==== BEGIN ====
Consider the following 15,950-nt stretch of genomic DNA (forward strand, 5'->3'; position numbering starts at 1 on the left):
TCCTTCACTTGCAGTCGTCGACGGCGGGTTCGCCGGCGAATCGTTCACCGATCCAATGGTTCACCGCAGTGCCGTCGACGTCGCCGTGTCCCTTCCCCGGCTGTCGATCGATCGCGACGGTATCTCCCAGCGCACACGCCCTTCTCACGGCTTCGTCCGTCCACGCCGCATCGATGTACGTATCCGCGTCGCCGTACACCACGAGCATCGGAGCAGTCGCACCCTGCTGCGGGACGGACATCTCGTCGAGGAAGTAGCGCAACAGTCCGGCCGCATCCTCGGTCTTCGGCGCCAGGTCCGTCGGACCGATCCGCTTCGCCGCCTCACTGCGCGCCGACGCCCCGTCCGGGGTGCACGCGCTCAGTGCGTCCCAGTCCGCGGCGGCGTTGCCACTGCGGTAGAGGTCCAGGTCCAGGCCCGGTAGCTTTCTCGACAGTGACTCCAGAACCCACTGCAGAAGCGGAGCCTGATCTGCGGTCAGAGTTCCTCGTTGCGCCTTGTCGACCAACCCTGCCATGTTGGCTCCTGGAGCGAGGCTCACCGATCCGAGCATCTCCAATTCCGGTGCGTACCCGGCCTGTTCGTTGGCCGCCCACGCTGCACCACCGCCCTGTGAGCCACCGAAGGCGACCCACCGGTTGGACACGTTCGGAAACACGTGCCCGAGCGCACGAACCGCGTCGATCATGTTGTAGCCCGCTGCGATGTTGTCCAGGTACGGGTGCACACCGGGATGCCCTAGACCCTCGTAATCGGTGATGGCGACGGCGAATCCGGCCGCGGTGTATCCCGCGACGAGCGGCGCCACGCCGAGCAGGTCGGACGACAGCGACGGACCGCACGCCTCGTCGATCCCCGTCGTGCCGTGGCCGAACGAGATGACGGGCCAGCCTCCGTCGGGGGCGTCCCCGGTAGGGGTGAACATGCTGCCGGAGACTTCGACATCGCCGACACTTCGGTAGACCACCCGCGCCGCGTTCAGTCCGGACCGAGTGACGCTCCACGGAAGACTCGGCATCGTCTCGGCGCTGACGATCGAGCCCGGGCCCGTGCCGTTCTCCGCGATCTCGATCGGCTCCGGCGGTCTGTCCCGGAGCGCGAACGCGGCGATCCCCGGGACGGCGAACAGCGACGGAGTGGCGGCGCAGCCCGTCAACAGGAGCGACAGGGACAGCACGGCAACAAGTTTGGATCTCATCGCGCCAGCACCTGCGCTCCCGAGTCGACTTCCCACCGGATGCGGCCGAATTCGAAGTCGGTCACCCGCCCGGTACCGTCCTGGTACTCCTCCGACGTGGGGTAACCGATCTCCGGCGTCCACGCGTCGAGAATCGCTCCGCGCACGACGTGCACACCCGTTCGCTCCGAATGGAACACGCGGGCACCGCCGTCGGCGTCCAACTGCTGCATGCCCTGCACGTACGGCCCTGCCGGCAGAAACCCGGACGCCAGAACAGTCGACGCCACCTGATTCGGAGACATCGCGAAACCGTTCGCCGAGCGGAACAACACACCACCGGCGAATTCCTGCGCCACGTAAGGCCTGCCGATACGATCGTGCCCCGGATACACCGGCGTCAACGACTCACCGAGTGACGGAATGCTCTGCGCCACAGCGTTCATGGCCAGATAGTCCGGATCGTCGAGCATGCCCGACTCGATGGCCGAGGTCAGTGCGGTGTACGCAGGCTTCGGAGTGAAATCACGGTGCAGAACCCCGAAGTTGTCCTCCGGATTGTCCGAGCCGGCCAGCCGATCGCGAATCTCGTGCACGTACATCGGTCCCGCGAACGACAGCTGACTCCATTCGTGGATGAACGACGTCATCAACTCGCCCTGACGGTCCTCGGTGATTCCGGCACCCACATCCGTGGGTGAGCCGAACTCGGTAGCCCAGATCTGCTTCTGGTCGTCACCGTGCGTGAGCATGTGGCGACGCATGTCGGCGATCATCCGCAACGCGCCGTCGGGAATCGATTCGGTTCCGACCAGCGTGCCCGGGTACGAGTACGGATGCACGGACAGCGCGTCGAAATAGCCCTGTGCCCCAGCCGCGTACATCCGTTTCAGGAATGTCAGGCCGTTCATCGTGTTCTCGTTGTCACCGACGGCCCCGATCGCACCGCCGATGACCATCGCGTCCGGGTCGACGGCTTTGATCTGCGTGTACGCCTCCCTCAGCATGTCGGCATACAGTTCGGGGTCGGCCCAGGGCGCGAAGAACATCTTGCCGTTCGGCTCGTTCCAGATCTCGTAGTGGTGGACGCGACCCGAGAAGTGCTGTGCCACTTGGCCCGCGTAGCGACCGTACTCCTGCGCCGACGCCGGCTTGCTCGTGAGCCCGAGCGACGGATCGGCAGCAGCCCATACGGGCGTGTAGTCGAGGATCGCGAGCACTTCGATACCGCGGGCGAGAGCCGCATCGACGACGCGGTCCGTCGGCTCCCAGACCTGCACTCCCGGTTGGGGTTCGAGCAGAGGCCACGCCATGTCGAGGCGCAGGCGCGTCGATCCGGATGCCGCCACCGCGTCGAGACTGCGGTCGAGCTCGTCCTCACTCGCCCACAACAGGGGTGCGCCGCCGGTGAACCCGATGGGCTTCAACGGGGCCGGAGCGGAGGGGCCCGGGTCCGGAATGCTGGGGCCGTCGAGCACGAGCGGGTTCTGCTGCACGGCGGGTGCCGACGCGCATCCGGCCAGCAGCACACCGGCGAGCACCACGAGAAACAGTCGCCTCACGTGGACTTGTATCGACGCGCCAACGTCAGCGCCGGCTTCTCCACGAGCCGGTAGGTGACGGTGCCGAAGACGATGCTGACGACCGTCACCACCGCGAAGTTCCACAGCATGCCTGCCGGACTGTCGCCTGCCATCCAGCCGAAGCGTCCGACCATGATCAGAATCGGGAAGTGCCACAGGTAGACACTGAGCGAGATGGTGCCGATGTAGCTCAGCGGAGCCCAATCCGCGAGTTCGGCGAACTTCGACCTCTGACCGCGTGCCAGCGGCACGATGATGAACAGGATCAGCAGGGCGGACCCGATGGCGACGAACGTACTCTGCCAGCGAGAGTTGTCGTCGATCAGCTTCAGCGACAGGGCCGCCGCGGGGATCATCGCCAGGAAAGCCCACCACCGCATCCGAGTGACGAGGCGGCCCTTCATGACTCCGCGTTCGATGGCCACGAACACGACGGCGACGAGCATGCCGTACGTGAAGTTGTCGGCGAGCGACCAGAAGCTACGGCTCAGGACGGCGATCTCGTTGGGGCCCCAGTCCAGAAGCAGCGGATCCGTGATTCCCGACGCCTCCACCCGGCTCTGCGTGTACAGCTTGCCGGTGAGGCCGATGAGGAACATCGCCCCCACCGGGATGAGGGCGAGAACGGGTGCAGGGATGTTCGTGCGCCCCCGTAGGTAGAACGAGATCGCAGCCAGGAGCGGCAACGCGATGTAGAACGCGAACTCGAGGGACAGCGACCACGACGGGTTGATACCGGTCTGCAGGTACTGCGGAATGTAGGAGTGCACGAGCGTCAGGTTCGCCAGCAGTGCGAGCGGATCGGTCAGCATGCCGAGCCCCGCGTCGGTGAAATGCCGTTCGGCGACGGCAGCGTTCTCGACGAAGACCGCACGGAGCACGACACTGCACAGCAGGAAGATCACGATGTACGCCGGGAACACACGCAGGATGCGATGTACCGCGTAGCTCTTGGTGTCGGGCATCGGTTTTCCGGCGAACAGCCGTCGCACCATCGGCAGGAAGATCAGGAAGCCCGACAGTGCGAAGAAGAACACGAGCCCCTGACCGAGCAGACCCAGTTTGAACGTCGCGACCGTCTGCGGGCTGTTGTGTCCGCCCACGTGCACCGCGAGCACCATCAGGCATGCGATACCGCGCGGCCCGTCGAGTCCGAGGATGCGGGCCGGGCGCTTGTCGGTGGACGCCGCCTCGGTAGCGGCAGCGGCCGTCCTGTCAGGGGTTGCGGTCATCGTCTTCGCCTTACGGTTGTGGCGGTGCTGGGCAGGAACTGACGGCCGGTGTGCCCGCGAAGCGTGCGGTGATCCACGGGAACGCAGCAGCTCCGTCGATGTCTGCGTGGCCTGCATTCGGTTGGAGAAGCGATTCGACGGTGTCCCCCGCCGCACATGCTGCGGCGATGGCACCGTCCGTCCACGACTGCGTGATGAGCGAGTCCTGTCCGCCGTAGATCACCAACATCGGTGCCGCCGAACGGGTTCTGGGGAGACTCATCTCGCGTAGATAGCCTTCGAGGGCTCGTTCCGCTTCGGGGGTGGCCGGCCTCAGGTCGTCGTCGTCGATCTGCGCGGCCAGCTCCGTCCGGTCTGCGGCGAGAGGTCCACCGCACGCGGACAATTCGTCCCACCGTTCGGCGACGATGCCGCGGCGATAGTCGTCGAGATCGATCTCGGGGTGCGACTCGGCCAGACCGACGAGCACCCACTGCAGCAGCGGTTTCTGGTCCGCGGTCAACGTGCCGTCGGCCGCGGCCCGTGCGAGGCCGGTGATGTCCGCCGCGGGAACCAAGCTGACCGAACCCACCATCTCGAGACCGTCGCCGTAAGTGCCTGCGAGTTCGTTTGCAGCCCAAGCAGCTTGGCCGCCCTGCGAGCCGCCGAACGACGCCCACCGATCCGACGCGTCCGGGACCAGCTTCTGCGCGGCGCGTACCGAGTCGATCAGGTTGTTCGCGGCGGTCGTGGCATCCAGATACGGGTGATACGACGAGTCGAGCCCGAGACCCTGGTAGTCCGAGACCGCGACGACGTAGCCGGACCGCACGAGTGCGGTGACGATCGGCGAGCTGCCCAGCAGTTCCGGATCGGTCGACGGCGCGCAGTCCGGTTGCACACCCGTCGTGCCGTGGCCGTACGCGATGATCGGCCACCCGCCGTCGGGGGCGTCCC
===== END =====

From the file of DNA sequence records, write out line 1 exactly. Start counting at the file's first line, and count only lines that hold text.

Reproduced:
Consider the following 15,950-nt stretch of genomic DNA (forward strand, 5'->3'; position numbering starts at 1 on the left):